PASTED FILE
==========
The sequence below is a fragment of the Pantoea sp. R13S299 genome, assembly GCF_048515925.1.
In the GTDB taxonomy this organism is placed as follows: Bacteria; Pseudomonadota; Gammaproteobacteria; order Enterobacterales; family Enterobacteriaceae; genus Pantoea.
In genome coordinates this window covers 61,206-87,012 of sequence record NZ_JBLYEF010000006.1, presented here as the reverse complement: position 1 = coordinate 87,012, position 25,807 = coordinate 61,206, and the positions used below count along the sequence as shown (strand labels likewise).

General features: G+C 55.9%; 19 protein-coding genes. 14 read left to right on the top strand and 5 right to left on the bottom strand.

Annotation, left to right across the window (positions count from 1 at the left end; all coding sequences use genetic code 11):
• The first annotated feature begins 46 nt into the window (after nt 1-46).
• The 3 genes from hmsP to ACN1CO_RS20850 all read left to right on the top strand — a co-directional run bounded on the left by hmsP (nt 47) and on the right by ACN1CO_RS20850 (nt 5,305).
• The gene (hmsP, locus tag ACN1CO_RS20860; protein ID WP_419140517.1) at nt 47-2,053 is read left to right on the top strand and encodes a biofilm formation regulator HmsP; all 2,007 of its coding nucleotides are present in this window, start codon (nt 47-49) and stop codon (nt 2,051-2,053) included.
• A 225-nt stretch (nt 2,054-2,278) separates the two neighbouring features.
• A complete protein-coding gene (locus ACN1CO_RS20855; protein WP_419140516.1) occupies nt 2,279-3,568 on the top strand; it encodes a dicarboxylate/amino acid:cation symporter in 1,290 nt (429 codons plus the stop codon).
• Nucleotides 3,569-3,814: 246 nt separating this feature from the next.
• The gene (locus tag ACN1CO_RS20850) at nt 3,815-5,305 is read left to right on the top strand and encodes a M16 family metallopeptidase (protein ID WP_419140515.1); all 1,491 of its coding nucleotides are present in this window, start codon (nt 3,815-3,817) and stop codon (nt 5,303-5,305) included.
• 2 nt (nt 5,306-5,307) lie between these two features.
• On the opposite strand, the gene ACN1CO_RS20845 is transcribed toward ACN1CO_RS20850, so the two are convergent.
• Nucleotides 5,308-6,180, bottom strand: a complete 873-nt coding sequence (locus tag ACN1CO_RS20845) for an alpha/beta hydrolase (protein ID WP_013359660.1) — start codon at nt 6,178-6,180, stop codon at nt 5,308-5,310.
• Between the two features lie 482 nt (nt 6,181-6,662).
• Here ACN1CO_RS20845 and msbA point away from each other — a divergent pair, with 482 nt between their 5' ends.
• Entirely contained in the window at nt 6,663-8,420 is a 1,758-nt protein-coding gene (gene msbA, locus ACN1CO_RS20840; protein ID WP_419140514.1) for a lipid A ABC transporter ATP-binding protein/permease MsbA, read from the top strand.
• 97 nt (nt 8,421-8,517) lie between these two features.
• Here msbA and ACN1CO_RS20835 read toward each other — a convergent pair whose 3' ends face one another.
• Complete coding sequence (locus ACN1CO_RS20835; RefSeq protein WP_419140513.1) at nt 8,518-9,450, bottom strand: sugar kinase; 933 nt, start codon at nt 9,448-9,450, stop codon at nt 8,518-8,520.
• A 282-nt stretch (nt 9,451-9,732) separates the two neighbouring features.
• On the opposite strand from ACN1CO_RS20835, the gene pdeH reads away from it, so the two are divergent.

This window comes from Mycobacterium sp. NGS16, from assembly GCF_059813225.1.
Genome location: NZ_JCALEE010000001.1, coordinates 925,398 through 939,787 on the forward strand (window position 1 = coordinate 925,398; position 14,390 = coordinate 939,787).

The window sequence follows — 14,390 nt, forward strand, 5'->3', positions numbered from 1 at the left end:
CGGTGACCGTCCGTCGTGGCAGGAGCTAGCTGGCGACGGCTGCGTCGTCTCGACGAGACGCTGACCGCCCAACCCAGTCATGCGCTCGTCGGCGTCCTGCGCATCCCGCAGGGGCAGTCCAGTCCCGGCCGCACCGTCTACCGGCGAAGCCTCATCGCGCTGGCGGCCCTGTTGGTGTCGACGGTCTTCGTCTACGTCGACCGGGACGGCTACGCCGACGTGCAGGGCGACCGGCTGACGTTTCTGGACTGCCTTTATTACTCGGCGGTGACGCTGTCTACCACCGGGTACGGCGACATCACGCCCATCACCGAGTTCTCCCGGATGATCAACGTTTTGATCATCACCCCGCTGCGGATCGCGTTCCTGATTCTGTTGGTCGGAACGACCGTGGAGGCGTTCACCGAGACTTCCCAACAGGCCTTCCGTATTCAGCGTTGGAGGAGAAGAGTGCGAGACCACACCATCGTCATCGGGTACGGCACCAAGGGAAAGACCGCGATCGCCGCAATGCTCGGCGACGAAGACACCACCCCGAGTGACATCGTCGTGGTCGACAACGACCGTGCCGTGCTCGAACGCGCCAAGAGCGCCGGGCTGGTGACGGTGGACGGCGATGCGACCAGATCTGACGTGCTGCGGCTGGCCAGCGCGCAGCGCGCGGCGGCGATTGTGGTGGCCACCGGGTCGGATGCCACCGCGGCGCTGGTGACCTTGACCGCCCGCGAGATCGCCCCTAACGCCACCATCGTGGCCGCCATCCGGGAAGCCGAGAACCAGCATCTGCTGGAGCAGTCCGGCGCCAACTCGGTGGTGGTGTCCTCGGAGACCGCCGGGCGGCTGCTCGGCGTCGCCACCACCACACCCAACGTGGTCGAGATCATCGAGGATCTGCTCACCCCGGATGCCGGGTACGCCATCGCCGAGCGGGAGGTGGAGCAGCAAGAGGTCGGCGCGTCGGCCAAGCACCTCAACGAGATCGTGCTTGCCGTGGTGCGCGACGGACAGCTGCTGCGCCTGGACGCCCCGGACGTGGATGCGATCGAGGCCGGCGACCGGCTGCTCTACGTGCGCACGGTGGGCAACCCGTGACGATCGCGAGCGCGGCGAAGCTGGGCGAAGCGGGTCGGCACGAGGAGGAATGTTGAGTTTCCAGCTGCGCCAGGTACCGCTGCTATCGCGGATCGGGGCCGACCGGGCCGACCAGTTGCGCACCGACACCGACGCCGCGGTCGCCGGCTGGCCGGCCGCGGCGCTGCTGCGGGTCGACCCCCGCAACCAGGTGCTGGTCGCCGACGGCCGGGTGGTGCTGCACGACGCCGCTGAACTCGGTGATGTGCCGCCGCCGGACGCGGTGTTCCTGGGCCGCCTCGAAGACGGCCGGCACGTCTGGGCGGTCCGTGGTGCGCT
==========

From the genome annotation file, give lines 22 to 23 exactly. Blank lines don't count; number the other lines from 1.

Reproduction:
• A 282-nt stretch (nt 9,451-9,732) separates the two neighbouring features.
• On the opposite strand from ACN1CO_RS20835, the gene pdeH reads away from it, so the two are divergent.